Monday, April 30, 2012

the Battle

Many if not most of my best racing experiences have been on the mountain bike. I think that it is fair to say that my best racing performances have also been on the mountain bike. There have been many epic, for lack of a better term, battles both lost and won in mountain bike races. Some of these have been personal battles with fatigue or motivation. Others have been battles with weather or adverse conditions or mechanical difficulties. I say with certainty though that the best battles are those fought against a well matched opponent. The battle that comes down to the wire, the one where even the most confident and secure competitor has that bit of self doubt throughout the battle.

 Each has merit and each battle teaches us lessons about tactics and strategy and about oneself. They are an honest test of ones limits and you emerge at the end wiser and stronger in either victory or defeat. The unique thing about the mountain bike battles though is that the races tend to be fairly long. Because mountain bike racing usually breaks up quickly in to small groups, you often find yourself racing against the same one or two persons for the entire race, typically a couple of hours. A road race tends to stay together or if you are in a breakaway it is often shorter lived and is a larger group. There are exceptions of course. I was in a successful two man break in a road race last summer with Patrick R. for most of the race. I've also had numerous races within the race in cyclocross races over the years as well, but those tend to be much shorter given that the races are much shorter.

Yesterday I was fortunate enough to find myself in one of these battles at the Lung Buster MTB race at Massasoit State Park in Taunton, MA. Last year we did the race in a 40 degree driving rain. It was miserable. This year was warm, sunny, dry and dusty. The course is a mix of sandy access roads and tight, twisty singletrack sections. All of the climbs are short power climbs save the one nearly impossible rooted steep climb/run-up. Speaking of roots, there are lots of them. When dry they are an inconvenience but when wet, ugh, deadly.

The field in my category, the Cat1 40-49 was stacked with guys I've raced against in all disciplines over the years. Tough guys, all of who readily beat me in one event or another. Mountain bike racing is my strongest suit though so I knew where the strongest competition would likely lie. Unfortunately for me that competition would be from Alec P., a man I've race numerous times before and have had one of the toughest battles ever with for the state title. JB, another Corner Cycles racer, is the other person that I feel has brought out some of the best MTB racing ever in me but he was racing the Pro/Open race. Also unfortunate though, was the fact that Alec did have three other strong Corner Cycles teammates, Bill, Sam and Gray, in the field with him and I was alone, as always, but as you probably realize, that's how I like it. The other unknown was Paul R. from CCB, who is a very strong and smart racer and came on strong in cyclocross last year. Add to that a field of guys with tons of cred like Alby, Brian or Matt or who have been training really hard, like Robert or Scott, and have made huge improvements this year and the Cat1 40-49 field is the place to be in terms of depth and breadth.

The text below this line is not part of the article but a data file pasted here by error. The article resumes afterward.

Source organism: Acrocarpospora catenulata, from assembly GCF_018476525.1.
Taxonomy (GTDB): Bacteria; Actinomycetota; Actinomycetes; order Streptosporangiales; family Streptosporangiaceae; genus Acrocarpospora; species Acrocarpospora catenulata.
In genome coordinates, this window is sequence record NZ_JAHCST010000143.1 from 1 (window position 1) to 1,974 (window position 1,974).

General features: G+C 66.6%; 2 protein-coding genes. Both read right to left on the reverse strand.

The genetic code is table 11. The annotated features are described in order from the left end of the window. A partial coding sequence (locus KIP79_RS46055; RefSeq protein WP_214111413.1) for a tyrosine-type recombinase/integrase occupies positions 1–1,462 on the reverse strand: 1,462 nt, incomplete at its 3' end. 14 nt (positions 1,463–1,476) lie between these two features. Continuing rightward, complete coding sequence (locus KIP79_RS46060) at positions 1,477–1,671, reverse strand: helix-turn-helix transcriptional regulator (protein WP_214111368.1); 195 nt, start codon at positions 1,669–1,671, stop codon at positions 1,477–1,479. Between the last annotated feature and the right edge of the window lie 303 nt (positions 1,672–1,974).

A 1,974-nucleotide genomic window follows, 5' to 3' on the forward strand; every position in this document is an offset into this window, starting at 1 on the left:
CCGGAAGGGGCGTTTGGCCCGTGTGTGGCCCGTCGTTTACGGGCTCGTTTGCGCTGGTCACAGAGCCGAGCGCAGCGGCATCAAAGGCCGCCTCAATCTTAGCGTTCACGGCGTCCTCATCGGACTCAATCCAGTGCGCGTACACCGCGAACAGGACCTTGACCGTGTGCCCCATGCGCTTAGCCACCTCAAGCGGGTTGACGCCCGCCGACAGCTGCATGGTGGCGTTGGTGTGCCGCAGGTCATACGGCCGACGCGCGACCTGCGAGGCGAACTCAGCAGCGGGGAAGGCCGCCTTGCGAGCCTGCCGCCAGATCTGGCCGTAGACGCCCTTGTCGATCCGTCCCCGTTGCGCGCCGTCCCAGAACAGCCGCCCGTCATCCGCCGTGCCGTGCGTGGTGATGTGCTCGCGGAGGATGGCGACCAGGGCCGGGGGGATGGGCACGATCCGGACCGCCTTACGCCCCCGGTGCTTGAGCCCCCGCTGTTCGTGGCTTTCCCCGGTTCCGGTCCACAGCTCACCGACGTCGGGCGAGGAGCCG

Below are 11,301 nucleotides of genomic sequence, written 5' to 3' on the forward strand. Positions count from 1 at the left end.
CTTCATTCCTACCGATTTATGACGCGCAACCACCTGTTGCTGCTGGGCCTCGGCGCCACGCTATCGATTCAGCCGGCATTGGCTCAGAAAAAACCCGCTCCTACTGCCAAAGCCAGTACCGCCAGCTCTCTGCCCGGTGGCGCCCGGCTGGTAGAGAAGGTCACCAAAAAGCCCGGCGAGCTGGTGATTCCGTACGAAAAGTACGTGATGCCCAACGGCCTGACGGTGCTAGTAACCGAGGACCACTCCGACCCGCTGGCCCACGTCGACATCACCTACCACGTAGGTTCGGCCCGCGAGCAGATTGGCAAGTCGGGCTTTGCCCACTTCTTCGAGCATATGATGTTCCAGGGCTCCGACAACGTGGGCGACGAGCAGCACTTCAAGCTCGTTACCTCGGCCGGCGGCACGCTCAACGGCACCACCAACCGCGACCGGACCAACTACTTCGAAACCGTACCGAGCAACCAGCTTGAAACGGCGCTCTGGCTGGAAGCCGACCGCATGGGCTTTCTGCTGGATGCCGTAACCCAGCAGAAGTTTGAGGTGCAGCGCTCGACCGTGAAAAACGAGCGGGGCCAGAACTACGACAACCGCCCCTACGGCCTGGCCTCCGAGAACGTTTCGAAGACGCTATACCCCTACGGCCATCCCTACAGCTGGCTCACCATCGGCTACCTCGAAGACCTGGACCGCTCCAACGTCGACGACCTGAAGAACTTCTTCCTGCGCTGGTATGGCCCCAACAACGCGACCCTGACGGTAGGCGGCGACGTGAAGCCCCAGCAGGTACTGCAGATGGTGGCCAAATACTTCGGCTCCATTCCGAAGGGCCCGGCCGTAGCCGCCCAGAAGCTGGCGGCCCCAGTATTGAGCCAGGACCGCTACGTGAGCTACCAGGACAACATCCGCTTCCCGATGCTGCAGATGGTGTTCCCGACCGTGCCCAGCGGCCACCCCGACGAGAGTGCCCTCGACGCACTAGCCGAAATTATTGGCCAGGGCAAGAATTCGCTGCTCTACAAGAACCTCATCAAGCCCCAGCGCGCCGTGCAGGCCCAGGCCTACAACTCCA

The start of this race is crazy, a 100 yard slight uphill road sprint into a 90 degree left turn off on the grass and quickly into a 90 degree right into singletrack. The holeshot was going to be crucial and I knew that if Alec got ahead of me with teammates in between, he would be gone and I'd never catch him. The only option was to take chances and sprint like it was the finish and not the start, get to the front and then pin it.

At the whistle I bobbled the clip in. This always happens when it "can't happen". Fortunately I went left and came up the inside, making a dicey pass on the inside in the left hander and then another aggressive pass (sorry, I'm usually not that big a douche) and landed in second spot in the singletrack right behind Billy. This was good and I can't believe it worked out.